Ten years after two planes struck the twin towers in an attack that killed nearly 3,000 people, New York marked a decade of both pain and healing with the ritual reading of the names at a new memorial to the lost.
The ground zero ceremony paused for the moments exactly 10 years ago that the hijacked planes hit the towers and when they collapsed. The times that the other planes hit the Pentagon and crashed in Pennsylvania were also observed with silence.
One by one, loved ones read aloud the names of the 2,977 killed on Sept. 11 — those who perished in New York, as well as the people who died at the Pentagon and in rural Pennsylvania. The names of those killed in the February 1993 bombing of the World Trade Center were also read.
As family members read the names of their loved ones, they called out personal tributes to the dead, sometimes noting the passage of a decade since they had last been together, or telling them about milestones they had missed in those years.
"I can't believe it's been 10 years since I saw your smile or heard your voice," Lucy Loguidice said to her sister, Catherine. "You will forever be in our hearts."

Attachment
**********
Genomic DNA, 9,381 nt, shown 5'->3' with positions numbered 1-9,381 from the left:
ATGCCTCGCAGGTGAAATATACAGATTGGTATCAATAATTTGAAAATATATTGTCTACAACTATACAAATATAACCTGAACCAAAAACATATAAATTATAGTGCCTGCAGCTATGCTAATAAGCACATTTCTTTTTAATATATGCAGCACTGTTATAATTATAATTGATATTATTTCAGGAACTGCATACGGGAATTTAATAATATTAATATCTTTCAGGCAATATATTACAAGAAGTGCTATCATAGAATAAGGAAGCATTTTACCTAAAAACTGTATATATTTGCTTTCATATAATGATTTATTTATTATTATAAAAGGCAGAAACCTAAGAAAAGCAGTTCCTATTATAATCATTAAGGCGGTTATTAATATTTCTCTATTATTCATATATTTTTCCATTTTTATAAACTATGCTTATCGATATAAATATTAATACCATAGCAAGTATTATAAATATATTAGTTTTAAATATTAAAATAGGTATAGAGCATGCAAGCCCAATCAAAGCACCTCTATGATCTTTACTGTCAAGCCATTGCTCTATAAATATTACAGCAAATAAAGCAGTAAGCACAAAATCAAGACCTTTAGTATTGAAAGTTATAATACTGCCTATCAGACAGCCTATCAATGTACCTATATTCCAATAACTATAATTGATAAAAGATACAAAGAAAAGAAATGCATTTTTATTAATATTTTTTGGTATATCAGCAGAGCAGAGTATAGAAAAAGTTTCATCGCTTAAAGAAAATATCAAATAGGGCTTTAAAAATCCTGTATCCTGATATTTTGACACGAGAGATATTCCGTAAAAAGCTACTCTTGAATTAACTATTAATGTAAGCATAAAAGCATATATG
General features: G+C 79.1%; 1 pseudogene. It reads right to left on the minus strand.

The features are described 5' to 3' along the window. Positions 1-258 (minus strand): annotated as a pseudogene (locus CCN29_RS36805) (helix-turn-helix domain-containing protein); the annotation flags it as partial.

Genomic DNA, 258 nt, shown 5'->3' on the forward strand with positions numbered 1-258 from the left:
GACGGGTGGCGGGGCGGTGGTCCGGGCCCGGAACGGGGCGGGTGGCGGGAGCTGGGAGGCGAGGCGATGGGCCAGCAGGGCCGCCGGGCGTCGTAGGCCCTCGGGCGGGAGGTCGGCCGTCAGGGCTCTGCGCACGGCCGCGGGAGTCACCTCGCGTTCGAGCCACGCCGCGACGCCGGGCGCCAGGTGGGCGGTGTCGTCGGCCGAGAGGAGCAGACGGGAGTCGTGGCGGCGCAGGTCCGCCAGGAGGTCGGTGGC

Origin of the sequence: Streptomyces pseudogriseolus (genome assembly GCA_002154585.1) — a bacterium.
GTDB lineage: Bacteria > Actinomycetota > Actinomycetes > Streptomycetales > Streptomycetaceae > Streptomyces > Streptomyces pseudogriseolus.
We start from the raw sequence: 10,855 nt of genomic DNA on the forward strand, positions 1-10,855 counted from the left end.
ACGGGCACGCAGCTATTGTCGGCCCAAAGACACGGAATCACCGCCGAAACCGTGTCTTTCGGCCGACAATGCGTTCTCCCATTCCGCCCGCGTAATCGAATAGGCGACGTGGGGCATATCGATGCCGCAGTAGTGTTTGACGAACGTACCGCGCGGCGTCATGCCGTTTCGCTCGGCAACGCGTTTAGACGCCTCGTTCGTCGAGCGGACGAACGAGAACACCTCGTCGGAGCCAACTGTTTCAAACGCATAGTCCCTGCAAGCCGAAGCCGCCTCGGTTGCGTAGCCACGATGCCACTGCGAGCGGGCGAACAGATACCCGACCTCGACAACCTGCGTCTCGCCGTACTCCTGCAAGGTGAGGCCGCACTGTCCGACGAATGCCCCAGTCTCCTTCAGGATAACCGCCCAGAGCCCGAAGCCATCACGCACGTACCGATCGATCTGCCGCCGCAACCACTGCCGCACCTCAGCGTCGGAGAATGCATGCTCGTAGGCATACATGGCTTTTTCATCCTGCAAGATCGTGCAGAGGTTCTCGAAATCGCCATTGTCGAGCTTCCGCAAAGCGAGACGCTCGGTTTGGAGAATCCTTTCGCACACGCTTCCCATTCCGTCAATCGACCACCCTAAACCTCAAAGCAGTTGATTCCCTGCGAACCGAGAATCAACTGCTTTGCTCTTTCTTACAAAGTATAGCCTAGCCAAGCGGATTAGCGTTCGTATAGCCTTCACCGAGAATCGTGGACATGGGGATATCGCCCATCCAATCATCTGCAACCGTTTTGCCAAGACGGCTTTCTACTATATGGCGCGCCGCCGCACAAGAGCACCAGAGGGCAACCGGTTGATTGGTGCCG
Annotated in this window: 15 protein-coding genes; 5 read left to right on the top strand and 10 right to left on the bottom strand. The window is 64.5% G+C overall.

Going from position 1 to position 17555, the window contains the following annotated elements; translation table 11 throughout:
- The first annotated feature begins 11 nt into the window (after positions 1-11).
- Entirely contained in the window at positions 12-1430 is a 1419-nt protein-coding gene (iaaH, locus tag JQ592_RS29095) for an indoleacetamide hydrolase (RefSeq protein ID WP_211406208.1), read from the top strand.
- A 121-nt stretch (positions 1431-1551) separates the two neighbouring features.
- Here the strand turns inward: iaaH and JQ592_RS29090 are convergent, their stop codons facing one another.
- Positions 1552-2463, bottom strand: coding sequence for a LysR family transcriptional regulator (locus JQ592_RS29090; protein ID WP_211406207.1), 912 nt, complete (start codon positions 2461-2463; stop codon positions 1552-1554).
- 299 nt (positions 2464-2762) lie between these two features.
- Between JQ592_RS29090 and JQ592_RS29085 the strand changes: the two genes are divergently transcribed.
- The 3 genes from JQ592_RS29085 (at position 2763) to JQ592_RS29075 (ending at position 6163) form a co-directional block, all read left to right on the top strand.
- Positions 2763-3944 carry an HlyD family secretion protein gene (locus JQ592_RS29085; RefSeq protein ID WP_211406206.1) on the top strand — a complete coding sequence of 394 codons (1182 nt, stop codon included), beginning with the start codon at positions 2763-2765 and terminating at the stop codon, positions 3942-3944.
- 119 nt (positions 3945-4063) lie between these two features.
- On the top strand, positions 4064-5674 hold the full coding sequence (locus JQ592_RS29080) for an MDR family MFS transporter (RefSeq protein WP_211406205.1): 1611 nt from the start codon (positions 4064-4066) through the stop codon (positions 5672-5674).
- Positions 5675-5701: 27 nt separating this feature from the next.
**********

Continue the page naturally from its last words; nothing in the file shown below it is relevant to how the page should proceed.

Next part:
"We love you and miss you," James Giaccone said to his brother, Joseph. "It's 10 years, but it's still not easy."
In one of the most heartbreaking moments, young Nicholas Gorki told the father he never met -- because his mother was pregnant with him on 9/11 -- that he wished they could have had time together.
"I love you, Father. I love you for loving the idea of having me," he said. "You gave me the gift of life and I wish you could be here to enjoy it with me."
Stephanie DeSimone told her father: "There is not a day that goes by that I don't think of you."
"I wish you could see me now," Jalen Glenn said to his dad, Harry Glenn. "I try every day to make you proud."
President Barack Obama and former President George W. Bush also took part in the memorial ceremony, each giving a reading.
Obama recited Psalm 46, which reads: "God is our refuge and strength. He dwells in his city, does marvelous things and says, be still and know that I am God."
Families of the lost were able to see the memorial for the first time Sunday. They sought out the names of their loved ones, at times weeping over the inscriptions. Some made paper rubbings, and others stuck roses and flags into the letters.
Many whose loved ones never had remains recovered said the memorial brings a new place of solace for them to visit.
"Now that there's a memorial, we have somewhere to go," said Christine Box, whose brother, Gary, was among the 343 firefighters killed. His remains were never identified.
The names of those killed are inscribed in bronze around square pools that evoke the footprints of the towers.